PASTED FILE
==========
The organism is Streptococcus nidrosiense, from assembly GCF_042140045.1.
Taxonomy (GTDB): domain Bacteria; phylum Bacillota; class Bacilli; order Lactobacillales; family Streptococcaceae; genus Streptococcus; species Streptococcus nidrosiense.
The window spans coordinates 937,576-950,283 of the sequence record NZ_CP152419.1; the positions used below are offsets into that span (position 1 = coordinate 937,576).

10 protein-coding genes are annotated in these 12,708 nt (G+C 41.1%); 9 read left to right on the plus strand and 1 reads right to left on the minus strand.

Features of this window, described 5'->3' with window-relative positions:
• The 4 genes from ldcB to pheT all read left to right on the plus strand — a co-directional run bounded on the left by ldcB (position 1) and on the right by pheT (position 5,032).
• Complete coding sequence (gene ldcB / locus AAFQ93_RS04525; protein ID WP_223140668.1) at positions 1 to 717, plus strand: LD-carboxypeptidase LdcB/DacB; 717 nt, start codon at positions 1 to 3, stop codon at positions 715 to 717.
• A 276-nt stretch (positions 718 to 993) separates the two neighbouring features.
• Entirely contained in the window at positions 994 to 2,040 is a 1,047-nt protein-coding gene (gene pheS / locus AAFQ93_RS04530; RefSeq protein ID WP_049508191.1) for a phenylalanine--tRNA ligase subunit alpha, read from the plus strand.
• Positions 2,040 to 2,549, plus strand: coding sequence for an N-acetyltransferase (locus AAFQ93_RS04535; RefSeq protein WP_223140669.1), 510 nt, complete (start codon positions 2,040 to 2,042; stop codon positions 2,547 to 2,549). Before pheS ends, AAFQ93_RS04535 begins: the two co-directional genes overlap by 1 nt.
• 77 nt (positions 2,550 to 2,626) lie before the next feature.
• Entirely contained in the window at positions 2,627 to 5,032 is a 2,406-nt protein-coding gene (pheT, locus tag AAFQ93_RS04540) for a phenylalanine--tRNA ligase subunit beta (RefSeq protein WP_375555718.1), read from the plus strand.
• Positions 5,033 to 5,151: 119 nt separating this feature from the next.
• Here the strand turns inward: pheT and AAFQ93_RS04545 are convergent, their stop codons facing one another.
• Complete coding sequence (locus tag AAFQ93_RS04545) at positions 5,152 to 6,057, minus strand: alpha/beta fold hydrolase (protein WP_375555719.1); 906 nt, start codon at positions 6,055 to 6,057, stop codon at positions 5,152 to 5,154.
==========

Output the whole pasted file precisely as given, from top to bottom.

The organism is Streptococcus nidrosiense, from assembly GCF_042140045.1.
Taxonomy (GTDB): domain Bacteria; phylum Bacillota; class Bacilli; order Lactobacillales; family Streptococcaceae; genus Streptococcus; species Streptococcus nidrosiense.
The window spans coordinates 937,576-950,283 of the sequence record NZ_CP152419.1; the positions used below are offsets into that span (position 1 = coordinate 937,576).

10 protein-coding genes are annotated in these 12,708 nt (G+C 41.1%); 9 read left to right on the plus strand and 1 reads right to left on the minus strand.

Features of this window, described 5'->3' with window-relative positions:
• The 4 genes from ldcB to pheT all read left to right on the plus strand — a co-directional run bounded on the left by ldcB (position 1) and on the right by pheT (position 5,032).
• Complete coding sequence (gene ldcB / locus AAFQ93_RS04525; protein ID WP_223140668.1) at positions 1 to 717, plus strand: LD-carboxypeptidase LdcB/DacB; 717 nt, start codon at positions 1 to 3, stop codon at positions 715 to 717.
• A 276-nt stretch (positions 718 to 993) separates the two neighbouring features.
• Entirely contained in the window at positions 994 to 2,040 is a 1,047-nt protein-coding gene (gene pheS / locus AAFQ93_RS04530; RefSeq protein ID WP_049508191.1) for a phenylalanine--tRNA ligase subunit alpha, read from the plus strand.
• Positions 2,040 to 2,549, plus strand: coding sequence for an N-acetyltransferase (locus AAFQ93_RS04535; RefSeq protein WP_223140669.1), 510 nt, complete (start codon positions 2,040 to 2,042; stop codon positions 2,547 to 2,549). Before pheS ends, AAFQ93_RS04535 begins: the two co-directional genes overlap by 1 nt.
• 77 nt (positions 2,550 to 2,626) lie before the next feature.
• Entirely contained in the window at positions 2,627 to 5,032 is a 2,406-nt protein-coding gene (pheT, locus tag AAFQ93_RS04540) for a phenylalanine--tRNA ligase subunit beta (RefSeq protein WP_375555718.1), read from the plus strand.
• Positions 5,033 to 5,151: 119 nt separating this feature from the next.
• Here the strand turns inward: pheT and AAFQ93_RS04545 are convergent, their stop codons facing one another.
• Complete coding sequence (locus tag AAFQ93_RS04545) at positions 5,152 to 6,057, minus strand: alpha/beta fold hydrolase (protein WP_375555719.1); 906 nt, start codon at positions 6,055 to 6,057, stop codon at positions 5,152 to 5,154.